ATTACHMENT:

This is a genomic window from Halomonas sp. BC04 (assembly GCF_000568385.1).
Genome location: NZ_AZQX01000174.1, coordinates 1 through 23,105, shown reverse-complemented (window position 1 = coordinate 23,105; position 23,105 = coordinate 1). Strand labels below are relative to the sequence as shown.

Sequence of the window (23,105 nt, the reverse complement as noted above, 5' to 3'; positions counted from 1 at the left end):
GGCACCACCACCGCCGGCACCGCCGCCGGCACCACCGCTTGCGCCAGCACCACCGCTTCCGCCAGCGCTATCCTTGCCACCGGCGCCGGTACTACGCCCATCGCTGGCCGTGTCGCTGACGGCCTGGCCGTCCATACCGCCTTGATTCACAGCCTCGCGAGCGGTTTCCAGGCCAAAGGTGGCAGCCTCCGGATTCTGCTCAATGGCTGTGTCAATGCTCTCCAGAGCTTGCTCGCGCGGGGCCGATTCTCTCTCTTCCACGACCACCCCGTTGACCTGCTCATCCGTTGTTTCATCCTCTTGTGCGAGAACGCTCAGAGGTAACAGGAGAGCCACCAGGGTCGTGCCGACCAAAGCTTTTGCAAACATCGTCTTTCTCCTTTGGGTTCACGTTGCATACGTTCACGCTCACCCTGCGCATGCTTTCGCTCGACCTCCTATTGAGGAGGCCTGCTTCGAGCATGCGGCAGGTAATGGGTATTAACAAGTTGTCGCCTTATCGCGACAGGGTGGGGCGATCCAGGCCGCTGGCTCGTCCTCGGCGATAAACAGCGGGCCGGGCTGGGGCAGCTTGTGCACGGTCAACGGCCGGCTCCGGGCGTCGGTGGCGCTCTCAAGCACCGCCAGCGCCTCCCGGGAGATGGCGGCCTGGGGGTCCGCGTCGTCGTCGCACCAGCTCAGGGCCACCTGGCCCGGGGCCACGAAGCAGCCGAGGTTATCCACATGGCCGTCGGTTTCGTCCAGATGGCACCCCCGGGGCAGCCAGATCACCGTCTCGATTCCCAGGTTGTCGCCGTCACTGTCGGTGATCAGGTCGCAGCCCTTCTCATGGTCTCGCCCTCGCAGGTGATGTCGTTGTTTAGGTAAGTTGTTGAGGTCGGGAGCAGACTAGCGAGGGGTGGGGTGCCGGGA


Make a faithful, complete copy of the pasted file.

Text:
This is a genomic window from Halomonas sp. BC04 (assembly GCF_000568385.1).
Genome location: NZ_AZQX01000174.1, coordinates 1 through 23,105, shown reverse-complemented (window position 1 = coordinate 23,105; position 23,105 = coordinate 1). Strand labels below are relative to the sequence as shown.

Sequence of the window (23,105 nt, the reverse complement as noted above, 5' to 3'; positions counted from 1 at the left end):
GGCACCACCACCGCCGGCACCGCCGCCGGCACCACCGCTTGCGCCAGCACCACCGCTTCCGCCAGCGCTATCCTTGCCACCGGCGCCGGTACTACGCCCATCGCTGGCCGTGTCGCTGACGGCCTGGCCGTCCATACCGCCTTGATTCACAGCCTCGCGAGCGGTTTCCAGGCCAAAGGTGGCAGCCTCCGGATTCTGCTCAATGGCTGTGTCAATGCTCTCCAGAGCTTGCTCGCGCGGGGCCGATTCTCTCTCTTCCACGACCACCCCGTTGACCTGCTCATCCGTTGTTTCATCCTCTTGTGCGAGAACGCTCAGAGGTAACAGGAGAGCCACCAGGGTCGTGCCGACCAAAGCTTTTGCAAACATCGTCTTTCTCCTTTGGGTTCACGTTGCATACGTTCACGCTCACCCTGCGCATGCTTTCGCTCGACCTCCTATTGAGGAGGCCTGCTTCGAGCATGCGGCAGGTAATGGGTATTAACAAGTTGTCGCCTTATCGCGACAGGGTGGGGCGATCCAGGCCGCTGGCTCGTCCTCGGCGATAAACAGCGGGCCGGGCTGGGGCAGCTTGTGCACGGTCAACGGCCGGCTCCGGGCGTCGGTGGCGCTCTCAAGCACCGCCAGCGCCTCCCGGGAGATGGCGGCCTGGGGGTCCGCGTCGTCGTCGCACCAGCTCAGGGCCACCTGGCCCGGGGCCACGAAGCAGCCGAGGTTATCCACATGGCCGTCGGTTTCGTCCAGATGGCACCCCCGGGGCAGCCAGATCACCGTCTCGATTCCCAGGTTGTCGCCGTCACTGTCGGTGATCAGGTCGCAGCCCTTCTCATGGTCTCGCCCTCGCAGGTGATGTCGTTGTTTAGGTAAGTTGTTGAGGTCGGGAGCAGACTAGCGAGGGGTGGGGTGCCGGGA